We all understand the importance of hanging onto receipts for major purchases. It provides proof of purchase in case we ever need to enforce a warranty, and will provide evidence of work-related expenses for tax purposes.
The same principle applies to keeping records of key decisions in business. Every time we have a discussion that leads to an important decision being made, it is good practice to keep a contemporaneous file note. Well-managed companies will keep minutes of their directors’ meetings. Likewise, lawyers are taught as early as law school that they should keep detailed file notes on conversations with clients, especially those relating to original instructions provided, any oral advice that may be provided, and client directions regarding such matters as offers of settlement. Doctors and other professionals will keep fastidious notes for similar reasons.
The act of committing to written form what is being discussed forces the note-taker to be clear on what is being decided, and why. It will help us to identify who is responsible for implementing the decision, and what it is exactly that they need to do. It is helpful to circulate minutes after a meeting and get everyone’s agreement as to the outcomes (and to incorporate amendments as agreed to), as this avoids any dispute at a later time as to what was agreed to, and who was to be responsible for what.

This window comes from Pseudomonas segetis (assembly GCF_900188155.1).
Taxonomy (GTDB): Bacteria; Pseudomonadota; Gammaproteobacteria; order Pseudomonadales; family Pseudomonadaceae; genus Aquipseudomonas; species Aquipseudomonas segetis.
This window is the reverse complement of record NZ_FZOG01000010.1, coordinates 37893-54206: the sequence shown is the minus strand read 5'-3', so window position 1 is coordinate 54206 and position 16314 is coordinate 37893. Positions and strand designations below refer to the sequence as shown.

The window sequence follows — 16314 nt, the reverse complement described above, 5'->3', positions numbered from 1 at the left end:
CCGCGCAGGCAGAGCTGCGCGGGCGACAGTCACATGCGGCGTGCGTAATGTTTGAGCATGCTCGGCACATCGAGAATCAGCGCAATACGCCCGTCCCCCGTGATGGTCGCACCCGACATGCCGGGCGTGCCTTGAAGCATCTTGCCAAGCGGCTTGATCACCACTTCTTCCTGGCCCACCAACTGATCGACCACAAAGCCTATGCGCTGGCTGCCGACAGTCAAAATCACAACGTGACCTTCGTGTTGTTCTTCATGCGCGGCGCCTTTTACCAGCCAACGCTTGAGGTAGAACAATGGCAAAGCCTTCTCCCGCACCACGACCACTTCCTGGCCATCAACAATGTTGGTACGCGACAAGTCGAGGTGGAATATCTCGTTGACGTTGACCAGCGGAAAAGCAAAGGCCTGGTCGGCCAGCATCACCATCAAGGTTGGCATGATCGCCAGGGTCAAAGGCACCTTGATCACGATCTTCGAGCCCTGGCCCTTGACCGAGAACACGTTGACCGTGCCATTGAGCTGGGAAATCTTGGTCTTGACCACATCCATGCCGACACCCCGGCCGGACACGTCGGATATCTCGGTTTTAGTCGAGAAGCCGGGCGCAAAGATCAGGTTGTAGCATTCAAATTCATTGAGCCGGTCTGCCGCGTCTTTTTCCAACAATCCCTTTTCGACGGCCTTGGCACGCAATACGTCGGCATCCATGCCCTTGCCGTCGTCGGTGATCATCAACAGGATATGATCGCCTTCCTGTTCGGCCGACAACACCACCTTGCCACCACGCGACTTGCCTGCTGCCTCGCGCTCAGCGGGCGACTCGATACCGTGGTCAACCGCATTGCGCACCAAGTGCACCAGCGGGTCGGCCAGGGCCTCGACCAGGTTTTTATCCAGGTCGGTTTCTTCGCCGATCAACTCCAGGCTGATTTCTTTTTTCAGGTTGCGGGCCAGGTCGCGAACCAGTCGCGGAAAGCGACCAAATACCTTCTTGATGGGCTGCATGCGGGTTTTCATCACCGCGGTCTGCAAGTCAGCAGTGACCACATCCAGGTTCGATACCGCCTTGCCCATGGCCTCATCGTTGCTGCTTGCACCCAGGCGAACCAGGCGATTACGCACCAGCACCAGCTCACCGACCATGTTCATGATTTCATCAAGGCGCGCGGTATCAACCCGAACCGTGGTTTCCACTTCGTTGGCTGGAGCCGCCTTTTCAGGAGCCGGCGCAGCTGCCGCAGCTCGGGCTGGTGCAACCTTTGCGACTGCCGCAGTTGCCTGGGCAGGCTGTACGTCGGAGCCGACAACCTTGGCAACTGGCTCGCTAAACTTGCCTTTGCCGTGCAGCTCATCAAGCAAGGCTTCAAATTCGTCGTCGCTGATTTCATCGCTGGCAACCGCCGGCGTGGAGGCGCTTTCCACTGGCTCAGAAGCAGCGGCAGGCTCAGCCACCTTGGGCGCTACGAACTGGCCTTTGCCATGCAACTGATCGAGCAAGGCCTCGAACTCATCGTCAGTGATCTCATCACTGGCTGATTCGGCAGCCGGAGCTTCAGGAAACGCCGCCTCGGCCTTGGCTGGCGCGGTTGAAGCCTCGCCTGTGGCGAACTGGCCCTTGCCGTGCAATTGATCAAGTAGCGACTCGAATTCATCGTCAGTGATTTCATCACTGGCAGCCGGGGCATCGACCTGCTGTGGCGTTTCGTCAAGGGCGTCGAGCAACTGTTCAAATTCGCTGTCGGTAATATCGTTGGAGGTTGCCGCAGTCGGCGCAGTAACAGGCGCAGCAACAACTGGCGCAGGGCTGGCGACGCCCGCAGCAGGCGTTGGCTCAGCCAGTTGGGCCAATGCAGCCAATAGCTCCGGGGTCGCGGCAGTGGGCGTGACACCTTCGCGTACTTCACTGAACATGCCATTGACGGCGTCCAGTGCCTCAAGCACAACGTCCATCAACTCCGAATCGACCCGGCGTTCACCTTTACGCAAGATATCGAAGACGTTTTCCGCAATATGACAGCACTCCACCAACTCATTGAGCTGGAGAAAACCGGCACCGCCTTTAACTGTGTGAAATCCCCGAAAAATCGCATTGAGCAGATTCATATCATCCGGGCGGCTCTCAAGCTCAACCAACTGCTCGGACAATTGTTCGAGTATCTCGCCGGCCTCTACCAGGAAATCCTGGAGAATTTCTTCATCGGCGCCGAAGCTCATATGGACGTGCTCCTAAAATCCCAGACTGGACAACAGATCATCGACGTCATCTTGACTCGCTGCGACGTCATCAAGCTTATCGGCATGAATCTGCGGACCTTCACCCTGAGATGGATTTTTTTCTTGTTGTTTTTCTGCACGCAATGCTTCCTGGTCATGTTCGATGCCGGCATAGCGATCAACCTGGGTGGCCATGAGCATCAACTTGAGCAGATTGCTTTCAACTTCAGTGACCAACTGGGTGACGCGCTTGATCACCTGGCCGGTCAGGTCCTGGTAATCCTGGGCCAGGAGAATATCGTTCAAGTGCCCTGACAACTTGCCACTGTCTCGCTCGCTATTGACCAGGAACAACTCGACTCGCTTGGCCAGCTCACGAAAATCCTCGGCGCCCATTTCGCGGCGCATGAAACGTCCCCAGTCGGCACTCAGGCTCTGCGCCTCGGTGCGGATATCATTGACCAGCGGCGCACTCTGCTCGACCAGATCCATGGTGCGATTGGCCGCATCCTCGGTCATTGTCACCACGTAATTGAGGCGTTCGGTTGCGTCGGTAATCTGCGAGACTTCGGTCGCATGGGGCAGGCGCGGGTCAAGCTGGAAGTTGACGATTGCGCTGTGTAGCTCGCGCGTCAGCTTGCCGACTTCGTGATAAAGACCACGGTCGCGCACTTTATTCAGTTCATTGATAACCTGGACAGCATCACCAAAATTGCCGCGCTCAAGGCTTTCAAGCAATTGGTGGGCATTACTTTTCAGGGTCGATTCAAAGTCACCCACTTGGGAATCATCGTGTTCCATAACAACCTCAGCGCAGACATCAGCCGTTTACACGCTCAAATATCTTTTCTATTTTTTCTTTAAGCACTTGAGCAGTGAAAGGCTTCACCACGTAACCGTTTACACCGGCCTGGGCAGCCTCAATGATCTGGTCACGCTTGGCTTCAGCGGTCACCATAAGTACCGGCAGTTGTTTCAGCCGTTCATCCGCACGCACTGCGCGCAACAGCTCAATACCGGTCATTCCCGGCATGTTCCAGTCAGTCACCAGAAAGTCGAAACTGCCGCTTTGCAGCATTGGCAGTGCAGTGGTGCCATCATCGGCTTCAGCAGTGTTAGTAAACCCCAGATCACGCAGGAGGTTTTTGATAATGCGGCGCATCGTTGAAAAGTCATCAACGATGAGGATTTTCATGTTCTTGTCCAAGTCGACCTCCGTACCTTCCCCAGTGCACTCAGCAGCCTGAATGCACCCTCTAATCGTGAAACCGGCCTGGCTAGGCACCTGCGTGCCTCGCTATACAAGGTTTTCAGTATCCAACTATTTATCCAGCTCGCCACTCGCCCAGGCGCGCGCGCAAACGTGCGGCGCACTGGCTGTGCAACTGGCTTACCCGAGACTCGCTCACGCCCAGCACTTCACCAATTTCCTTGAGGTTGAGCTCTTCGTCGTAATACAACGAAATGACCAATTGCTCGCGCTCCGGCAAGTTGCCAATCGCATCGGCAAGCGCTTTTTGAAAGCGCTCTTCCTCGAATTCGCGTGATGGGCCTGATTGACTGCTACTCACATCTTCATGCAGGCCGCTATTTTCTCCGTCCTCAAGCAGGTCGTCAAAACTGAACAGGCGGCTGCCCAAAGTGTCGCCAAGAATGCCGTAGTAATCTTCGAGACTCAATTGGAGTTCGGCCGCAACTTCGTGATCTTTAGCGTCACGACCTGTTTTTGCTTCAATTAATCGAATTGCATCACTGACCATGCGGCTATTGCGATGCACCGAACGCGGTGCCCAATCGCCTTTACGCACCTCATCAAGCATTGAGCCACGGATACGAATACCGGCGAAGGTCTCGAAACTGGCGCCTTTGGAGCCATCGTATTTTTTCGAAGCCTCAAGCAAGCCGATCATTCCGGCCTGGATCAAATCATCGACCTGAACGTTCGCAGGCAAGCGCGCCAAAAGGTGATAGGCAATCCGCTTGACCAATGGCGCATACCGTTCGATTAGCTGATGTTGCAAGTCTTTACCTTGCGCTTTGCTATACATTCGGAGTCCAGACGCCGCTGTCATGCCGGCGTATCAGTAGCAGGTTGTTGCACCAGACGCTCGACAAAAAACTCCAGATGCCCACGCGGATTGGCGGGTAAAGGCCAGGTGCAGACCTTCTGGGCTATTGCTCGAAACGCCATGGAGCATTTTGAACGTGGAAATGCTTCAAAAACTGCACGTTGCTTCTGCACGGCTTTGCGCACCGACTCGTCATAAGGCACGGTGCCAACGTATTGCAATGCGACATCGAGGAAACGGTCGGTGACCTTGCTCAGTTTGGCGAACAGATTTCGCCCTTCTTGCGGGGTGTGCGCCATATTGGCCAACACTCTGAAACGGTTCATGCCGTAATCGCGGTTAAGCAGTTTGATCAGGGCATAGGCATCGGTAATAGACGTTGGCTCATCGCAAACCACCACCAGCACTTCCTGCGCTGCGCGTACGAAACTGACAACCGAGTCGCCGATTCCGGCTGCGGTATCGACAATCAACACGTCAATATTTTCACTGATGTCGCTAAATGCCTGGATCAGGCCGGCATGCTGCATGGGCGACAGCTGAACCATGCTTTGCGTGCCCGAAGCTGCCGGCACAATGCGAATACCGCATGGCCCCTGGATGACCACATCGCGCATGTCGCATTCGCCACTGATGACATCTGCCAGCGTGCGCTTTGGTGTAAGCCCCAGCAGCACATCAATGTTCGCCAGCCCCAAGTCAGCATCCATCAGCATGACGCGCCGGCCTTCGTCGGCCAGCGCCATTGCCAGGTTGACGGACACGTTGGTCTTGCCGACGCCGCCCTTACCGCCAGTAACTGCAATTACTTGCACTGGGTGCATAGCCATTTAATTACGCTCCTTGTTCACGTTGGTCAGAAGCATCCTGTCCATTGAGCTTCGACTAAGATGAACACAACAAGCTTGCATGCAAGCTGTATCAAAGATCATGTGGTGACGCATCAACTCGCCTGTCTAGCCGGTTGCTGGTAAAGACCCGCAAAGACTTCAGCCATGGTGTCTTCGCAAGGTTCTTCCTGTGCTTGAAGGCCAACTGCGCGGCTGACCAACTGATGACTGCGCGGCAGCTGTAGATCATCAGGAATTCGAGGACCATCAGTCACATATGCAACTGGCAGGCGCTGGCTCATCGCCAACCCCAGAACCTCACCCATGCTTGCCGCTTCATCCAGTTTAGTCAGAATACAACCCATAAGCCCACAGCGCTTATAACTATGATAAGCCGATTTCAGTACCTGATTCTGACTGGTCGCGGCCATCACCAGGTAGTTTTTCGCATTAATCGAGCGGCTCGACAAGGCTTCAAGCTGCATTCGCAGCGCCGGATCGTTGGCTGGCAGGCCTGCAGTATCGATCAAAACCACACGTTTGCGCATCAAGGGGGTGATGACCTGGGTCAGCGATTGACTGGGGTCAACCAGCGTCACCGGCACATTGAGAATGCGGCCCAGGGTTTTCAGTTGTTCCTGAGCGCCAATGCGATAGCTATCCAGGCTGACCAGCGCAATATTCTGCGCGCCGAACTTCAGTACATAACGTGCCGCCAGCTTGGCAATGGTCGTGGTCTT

Having good records place us in the best position to defend our actions if they are ever later challenged. Why? The human mind has an incredible ability to edit and mis-remember events. Courts are routinely confronted with competing witness memories. Often when thinking about past events, without any intention to do so, we will focus our attention on one or two points and forget other details that may also have been relevant. For this reason, oral evidence has its limitations. Contemporaneous notes will tend to be less selective than this – and so they are often crucial in successful court action. Judges generally view contemporaneous files notes as the best evidence of what actually happened.
When clients seek our advice about bringing litigation, a crucial question we will always ask is the extent to which contemporaneous records are available to demonstrate what was agreed, and why. Those clients who have kept good records of the events relevant to a dispute are at a distinct advantage. What counts in litigation is what is able to be proven.
Some simple tips:
*if you have negotiated an agreement about something, email the other party to confirm what has been discussed. Ask them to confirm your understanding by reply
*Keep a pen and pad with you, or a tablet for those who prefer tablet technology, so that you can make notes during key discussions. File these notes somewhere using a system that will allow easy retrieval if ever required
*If someone challenges what has been agreed, politely provide a copy of your contemporaneous record as proof of what you are saying, and then move the discussion forward confidently relying on that evidence
Our litigation team can assist you in circumstances where there is an argument over what has been agreed, including bringing or defending court proceedings if necessary.